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Saturday, October 1, 2016

Rusty York
Rock & Roll Memories (Jewel)

A young man of the South, Rusty was transformed by the hillbilly and bluegrass songs pouring from a beloved radio. Opry broadcasts were among his favorites. With a guitar given to him by his father, he realizing regional performing success with bluegrass. But he perceived that greater popularity and reward lay in the then-young rock and roll style.

His jumping 1959 cover of the Marty Robbins-penned "Sugaree," with all the bare-boned intensity common to upstarts of the era, made #77 on the Billboard chart. It would be his highest commercial moment, though numerous fine rockin' tracks followed.

Following "Sugaree's" chart placement, Rusty and his band, the Cajuns, joined a Dick Clark package tour. Also appearing were Duane Eddy, Frankie Avalon, and Annette Funicello. Rusty's group opened the Hollywood Bowl show, becoming the first rockers to play the venue.

Rusty also ran Jewel Records, and built a home studio. He stopped gigging in the '70s, but eventually resumed live performances, A new generation of rockabilly afficianadoes had sprung up, in both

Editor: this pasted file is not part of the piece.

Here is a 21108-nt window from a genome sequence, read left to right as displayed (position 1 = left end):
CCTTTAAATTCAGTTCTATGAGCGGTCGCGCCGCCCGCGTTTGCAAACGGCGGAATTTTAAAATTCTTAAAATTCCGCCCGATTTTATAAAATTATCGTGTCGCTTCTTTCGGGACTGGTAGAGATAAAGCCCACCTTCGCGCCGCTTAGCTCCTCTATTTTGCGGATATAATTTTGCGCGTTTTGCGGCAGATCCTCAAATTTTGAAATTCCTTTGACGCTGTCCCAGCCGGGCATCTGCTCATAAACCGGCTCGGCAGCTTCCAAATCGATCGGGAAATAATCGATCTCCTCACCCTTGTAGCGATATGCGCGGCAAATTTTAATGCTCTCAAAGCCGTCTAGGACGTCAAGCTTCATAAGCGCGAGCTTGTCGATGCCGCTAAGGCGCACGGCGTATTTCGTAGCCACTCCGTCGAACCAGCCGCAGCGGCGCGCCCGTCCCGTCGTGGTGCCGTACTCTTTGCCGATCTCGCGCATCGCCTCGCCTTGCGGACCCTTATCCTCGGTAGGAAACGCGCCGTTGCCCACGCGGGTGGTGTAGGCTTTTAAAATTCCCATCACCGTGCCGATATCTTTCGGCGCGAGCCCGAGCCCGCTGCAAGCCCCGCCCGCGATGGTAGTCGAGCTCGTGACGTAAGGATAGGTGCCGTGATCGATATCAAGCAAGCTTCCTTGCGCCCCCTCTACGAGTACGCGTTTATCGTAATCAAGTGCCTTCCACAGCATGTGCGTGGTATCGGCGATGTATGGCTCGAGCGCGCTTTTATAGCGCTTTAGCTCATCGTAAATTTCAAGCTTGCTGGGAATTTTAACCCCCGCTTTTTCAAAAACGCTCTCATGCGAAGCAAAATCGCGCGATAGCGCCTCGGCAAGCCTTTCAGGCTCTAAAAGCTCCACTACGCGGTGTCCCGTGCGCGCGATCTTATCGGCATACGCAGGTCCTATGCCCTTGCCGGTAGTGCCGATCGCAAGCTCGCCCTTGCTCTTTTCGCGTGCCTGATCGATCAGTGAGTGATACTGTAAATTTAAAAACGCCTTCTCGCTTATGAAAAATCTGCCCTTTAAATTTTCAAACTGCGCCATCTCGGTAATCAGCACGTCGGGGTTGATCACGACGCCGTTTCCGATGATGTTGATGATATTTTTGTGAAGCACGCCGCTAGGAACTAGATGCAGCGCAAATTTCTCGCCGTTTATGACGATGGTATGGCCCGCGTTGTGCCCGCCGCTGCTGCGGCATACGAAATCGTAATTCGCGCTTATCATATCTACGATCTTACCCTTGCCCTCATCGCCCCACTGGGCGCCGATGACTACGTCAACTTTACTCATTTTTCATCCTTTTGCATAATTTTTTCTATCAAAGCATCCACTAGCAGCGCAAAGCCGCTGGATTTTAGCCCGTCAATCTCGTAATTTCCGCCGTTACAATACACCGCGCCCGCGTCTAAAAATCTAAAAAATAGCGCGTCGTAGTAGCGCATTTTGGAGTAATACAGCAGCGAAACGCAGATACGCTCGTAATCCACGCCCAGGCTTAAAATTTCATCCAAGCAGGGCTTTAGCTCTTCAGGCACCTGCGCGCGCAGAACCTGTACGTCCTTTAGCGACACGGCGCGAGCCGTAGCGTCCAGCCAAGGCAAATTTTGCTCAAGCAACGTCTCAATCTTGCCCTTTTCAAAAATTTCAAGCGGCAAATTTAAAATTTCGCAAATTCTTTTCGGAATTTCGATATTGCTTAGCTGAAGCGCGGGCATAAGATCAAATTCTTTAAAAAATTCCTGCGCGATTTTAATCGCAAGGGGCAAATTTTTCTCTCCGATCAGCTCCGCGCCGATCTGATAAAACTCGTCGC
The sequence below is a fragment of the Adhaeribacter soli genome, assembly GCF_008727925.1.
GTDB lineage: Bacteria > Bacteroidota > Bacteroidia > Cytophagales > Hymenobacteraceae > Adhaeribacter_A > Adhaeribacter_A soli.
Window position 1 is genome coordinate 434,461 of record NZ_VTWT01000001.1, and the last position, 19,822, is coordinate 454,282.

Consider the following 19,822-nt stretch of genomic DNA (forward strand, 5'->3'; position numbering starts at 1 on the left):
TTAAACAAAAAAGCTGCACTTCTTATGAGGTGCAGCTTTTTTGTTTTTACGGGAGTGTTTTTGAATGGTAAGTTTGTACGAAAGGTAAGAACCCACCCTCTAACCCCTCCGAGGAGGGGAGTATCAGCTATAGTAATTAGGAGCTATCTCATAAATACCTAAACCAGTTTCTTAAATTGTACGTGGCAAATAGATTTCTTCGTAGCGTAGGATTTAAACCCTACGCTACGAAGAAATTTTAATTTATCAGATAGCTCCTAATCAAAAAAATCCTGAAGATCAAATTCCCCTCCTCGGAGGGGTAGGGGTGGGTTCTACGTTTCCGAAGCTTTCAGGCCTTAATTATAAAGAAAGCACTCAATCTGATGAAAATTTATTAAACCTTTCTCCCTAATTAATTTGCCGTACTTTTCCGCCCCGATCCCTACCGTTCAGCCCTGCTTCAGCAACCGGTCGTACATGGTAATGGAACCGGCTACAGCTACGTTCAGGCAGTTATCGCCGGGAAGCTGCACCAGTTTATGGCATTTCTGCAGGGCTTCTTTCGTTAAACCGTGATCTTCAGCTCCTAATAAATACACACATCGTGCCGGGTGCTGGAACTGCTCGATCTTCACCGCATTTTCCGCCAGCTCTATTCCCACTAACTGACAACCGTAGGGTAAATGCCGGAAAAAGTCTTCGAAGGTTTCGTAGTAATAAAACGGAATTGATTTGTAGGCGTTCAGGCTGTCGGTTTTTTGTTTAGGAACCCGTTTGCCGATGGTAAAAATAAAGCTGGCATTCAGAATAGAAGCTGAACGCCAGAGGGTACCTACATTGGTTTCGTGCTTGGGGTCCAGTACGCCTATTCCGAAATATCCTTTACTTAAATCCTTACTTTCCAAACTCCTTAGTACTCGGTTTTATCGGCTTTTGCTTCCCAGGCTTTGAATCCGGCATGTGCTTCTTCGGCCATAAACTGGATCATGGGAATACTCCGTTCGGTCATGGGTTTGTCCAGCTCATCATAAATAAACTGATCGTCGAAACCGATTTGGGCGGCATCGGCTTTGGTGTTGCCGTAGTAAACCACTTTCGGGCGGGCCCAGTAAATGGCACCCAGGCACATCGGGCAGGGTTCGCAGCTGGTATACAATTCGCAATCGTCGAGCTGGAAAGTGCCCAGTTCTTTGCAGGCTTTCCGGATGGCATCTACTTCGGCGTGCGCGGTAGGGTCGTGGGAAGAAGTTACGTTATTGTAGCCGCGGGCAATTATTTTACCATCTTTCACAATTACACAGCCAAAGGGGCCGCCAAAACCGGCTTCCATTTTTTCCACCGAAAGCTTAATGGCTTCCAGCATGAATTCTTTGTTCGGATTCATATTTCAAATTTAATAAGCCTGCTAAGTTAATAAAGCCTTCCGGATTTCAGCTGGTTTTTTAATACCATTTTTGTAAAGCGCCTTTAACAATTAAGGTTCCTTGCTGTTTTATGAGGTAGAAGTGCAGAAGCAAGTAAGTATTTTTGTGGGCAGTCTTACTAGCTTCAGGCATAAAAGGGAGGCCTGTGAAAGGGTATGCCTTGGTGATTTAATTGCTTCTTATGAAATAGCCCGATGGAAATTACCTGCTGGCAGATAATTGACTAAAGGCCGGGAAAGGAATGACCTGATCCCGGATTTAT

America and Europe. They treasured golden era rockabillies. And they dug "Sugaree."

Though Rusty York never ascended the highest heights of celebrity, he had carved out his own place in musical history. For that, he was inducted into the Rockabilly Hall of Fame. 

He died in 2014.

Recommended "Sugaree," "Sadie Mae," "Sweet Love," "Shake 'Em Up Baby," "You Better Leave My Baby Alone," "Goodnight Cincinnati, Good Morning Tennessee"

Video "Sugaree"

(Rusty York, center)

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